But Athletics ownership seems to want to point fingers everywhere other than at itself. Sharing a stadium with the Oakland Raiders, who also want to get the hell out of the Coliseum, is indeed a complicating factor, but the team has made it clear they are waiting for Mark Davis and company to make their move first.


The team is also still bitter about their cross-market rivals, the Giants, blocking the Athletics from moving to San Jose, where team Managing Partner Lew Wolff owns the MLS’s Earthquakes. The dream of San Jose is dead, though, as it wound its way through the legal system and was turned away by the Supreme Court.

There are alternate locations in Oakland—Howard Terminal and Jack London Square—that Oakland mayor Libby Schaaf is trying to sell the team on, but those are in less public transit–friendly parts of Oakland, and the team certainly can’t afford to make things less convenient for fans right now.


The stadium solution that might have worked was a proposal in Fremont, the Bay Area’s fourth-largest city, with a sizable concentration of Athletics fans. Wolff even put a bunch of money into the project, but reportedly lost $24 million outright when residents decided they did not want the traffic and congestion that comes with a new stadium. Now, nearly eight years since the project was killed, it feels like the one that got away.

In mid-November of this year, Wolff stepped away from the Athletics, cashing out most of his stake and moving from his position of Managing Partner to Chairman Emeritus, leaving co-owner John Fisher at the helm. It’s just a shame that Wolff, who collected revenue sharing for years without consequence, was able to step away just before the spigot was cut off.


So how will the Athletics manage the sudden loss of more than $34 million a year? There are a couple tacks they could take. They could focus on keeping payroll low and invest their resources in getting some sort of stadium deal done, or they could try to make the on-the-field product more consistent in hopes of bringing back some of the fans who’d rather stay home than pay peanuts to watch a game at the Coliseum. However, as the 49ers have learned, a new stadium is only a draw for as long as the team is worth a damn.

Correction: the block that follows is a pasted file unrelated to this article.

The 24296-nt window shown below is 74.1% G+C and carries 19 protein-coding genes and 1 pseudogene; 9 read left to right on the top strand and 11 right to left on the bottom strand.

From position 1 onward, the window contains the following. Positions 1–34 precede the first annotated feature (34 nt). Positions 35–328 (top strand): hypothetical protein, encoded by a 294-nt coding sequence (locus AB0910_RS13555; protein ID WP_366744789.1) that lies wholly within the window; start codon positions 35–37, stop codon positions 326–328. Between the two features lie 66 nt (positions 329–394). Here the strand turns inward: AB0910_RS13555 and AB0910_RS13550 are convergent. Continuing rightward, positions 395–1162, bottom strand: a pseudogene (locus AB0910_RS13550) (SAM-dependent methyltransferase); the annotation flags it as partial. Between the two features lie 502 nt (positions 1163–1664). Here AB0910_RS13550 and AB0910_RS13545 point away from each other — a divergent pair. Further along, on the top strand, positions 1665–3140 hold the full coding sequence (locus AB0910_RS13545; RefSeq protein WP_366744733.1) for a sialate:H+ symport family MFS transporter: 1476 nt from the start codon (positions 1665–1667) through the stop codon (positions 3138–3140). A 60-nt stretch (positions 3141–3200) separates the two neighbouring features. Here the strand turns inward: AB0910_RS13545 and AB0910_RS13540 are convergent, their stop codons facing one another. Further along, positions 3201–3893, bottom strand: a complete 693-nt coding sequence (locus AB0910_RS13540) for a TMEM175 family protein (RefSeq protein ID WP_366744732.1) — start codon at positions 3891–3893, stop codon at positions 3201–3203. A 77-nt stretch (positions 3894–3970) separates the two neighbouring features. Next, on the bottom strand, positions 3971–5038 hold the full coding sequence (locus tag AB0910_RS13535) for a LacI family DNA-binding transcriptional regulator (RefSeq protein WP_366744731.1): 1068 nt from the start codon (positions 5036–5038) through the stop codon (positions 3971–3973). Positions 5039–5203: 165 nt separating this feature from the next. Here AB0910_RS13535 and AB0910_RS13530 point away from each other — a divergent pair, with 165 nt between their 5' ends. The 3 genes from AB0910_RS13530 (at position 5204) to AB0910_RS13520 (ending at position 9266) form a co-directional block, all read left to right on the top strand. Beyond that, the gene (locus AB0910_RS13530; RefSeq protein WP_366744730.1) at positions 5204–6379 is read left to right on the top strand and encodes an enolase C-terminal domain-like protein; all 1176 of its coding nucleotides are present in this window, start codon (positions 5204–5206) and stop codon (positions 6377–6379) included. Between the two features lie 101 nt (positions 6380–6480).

It would be nice to eventually see the Athletics rebound from tight financial straits like the Mets have in recent years. The Mets are the closest comparison I can think of in this case—modern stadium notwithstanding—as they’re always going to be the second fiddle in a huge market, and have grown their product on the field despite (in the Mets’ case, criminal) incompetence and cheap ownership, drawing back long-dormant fans and attracting new ones.

MLB might have something up its sleeve for the Athletics’ stadium drama, along the lines of how it handled the Mets’ Bernie Madoff drama, but for now, the Athletics’ dysfunction continues to make my head spin. And judging by the new CBA cutting off the team’s allowance, the league and the players are fed up with the dizzying dance out in Oakland, too.